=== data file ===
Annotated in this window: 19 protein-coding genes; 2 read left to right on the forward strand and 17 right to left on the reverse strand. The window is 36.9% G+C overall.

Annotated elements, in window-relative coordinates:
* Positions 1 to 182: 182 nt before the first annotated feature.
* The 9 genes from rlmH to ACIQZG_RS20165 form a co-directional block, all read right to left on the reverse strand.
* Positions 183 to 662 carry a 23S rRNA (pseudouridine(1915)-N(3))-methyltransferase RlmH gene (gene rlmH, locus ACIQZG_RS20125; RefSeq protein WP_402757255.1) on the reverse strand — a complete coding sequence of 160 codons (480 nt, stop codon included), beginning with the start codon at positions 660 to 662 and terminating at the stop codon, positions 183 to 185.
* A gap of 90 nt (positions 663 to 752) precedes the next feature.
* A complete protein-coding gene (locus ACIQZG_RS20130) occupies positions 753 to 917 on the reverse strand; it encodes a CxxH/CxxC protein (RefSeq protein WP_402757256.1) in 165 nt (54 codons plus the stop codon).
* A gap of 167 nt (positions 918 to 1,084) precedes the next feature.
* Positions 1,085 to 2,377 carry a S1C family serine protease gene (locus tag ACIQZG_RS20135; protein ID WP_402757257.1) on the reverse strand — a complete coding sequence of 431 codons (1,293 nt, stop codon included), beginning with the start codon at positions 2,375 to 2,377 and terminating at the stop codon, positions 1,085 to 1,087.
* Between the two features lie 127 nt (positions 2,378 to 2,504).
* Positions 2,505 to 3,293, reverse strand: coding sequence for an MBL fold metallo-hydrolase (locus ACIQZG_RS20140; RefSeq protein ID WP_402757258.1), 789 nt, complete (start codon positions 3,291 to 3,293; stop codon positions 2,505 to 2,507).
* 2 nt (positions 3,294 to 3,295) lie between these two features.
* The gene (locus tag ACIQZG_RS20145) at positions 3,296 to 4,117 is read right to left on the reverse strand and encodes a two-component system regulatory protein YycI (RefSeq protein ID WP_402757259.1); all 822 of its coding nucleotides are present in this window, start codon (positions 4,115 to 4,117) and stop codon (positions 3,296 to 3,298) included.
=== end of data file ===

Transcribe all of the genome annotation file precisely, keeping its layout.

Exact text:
Annotated in this window: 19 protein-coding genes; 2 read left to right on the forward strand and 17 right to left on the reverse strand. The window is 36.9% G+C overall.

Annotated elements, in window-relative coordinates:
* Positions 1 to 182: 182 nt before the first annotated feature.
* The 9 genes from rlmH to ACIQZG_RS20165 form a co-directional block, all read right to left on the reverse strand.
* Positions 183 to 662 carry a 23S rRNA (pseudouridine(1915)-N(3))-methyltransferase RlmH gene (gene rlmH, locus ACIQZG_RS20125; RefSeq protein WP_402757255.1) on the reverse strand — a complete coding sequence of 160 codons (480 nt, stop codon included), beginning with the start codon at positions 660 to 662 and terminating at the stop codon, positions 183 to 185.
* A gap of 90 nt (positions 663 to 752) precedes the next feature.
* A complete protein-coding gene (locus ACIQZG_RS20130) occupies positions 753 to 917 on the reverse strand; it encodes a CxxH/CxxC protein (RefSeq protein WP_402757256.1) in 165 nt (54 codons plus the stop codon).
* A gap of 167 nt (positions 918 to 1,084) precedes the next feature.
* Positions 1,085 to 2,377 carry a S1C family serine protease gene (locus tag ACIQZG_RS20135; protein ID WP_402757257.1) on the reverse strand — a complete coding sequence of 431 codons (1,293 nt, stop codon included), beginning with the start codon at positions 2,375 to 2,377 and terminating at the stop codon, positions 1,085 to 1,087.
* Between the two features lie 127 nt (positions 2,378 to 2,504).
* Positions 2,505 to 3,293, reverse strand: coding sequence for an MBL fold metallo-hydrolase (locus ACIQZG_RS20140; RefSeq protein ID WP_402757258.1), 789 nt, complete (start codon positions 3,291 to 3,293; stop codon positions 2,505 to 2,507).
* 2 nt (positions 3,294 to 3,295) lie between these two features.
* The gene (locus tag ACIQZG_RS20145) at positions 3,296 to 4,117 is read right to left on the reverse strand and encodes a two-component system regulatory protein YycI (RefSeq protein ID WP_402757259.1); all 822 of its coding nucleotides are present in this window, start codon (positions 4,115 to 4,117) and stop codon (positions 3,296 to 3,298) included.